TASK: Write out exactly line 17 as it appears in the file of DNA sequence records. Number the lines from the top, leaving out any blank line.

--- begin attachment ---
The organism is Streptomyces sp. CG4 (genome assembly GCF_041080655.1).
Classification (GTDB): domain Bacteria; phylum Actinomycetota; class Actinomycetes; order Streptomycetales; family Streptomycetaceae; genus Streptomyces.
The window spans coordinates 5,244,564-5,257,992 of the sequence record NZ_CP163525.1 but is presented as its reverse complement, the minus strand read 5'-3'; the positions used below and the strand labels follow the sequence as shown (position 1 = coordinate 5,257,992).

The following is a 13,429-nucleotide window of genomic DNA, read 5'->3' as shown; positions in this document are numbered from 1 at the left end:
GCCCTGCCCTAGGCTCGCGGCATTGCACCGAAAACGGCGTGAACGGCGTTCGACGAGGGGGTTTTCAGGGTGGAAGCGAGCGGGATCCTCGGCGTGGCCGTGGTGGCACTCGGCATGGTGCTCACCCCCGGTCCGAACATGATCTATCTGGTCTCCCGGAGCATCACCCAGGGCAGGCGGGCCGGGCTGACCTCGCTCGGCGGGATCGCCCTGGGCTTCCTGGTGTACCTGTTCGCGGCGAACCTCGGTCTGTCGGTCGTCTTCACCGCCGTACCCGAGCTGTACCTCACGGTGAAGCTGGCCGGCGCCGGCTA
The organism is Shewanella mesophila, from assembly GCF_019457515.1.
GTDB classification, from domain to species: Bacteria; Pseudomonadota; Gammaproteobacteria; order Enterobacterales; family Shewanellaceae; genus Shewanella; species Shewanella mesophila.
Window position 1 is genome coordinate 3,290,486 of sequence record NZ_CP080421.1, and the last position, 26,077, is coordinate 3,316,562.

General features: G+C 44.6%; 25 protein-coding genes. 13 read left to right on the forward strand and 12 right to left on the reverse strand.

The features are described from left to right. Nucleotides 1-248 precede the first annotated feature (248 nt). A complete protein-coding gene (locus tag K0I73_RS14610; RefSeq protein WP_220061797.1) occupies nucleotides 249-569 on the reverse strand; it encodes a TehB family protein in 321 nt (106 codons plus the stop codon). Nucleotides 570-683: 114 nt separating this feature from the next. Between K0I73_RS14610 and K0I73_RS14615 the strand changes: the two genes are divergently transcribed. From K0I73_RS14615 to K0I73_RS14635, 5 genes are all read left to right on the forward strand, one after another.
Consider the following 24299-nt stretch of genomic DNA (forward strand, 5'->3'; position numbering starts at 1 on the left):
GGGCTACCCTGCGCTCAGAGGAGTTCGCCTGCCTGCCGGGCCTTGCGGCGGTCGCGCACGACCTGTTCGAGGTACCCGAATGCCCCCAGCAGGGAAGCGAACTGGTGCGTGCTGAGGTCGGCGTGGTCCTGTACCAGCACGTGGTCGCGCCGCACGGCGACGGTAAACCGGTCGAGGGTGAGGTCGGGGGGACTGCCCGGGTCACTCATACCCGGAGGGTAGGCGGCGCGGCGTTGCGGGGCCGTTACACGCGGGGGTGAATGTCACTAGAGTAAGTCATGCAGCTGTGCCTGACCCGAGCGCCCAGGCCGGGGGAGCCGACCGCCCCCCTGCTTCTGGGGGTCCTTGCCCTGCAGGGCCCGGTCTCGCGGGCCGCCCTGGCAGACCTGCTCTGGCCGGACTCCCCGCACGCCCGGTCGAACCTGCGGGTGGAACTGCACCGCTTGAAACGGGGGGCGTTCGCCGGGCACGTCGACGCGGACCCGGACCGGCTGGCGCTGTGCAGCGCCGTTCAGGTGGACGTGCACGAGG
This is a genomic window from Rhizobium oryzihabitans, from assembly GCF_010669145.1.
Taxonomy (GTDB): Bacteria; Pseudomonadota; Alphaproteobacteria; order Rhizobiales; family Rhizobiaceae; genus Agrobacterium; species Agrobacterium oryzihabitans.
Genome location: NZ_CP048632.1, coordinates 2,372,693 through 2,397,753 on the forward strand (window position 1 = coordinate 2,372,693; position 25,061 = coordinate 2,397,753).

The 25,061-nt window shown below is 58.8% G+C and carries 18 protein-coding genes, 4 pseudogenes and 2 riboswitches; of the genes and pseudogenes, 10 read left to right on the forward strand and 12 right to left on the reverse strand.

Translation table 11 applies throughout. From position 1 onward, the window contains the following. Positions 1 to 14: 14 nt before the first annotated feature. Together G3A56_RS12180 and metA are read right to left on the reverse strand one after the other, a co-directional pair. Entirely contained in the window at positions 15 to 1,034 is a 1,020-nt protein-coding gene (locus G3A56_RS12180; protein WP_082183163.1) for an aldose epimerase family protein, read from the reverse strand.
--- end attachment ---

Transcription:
Translation table 11 applies throughout. From position 1 onward, the window contains the following. Positions 1 to 14: 14 nt before the first annotated feature. Together G3A56_RS12180 and metA are read right to left on the reverse strand one after the other, a co-directional pair. Entirely contained in the window at positions 15 to 1,034 is a 1,020-nt protein-coding gene (locus G3A56_RS12180; protein WP_082183163.1) for an aldose epimerase family protein, read from the reverse strand.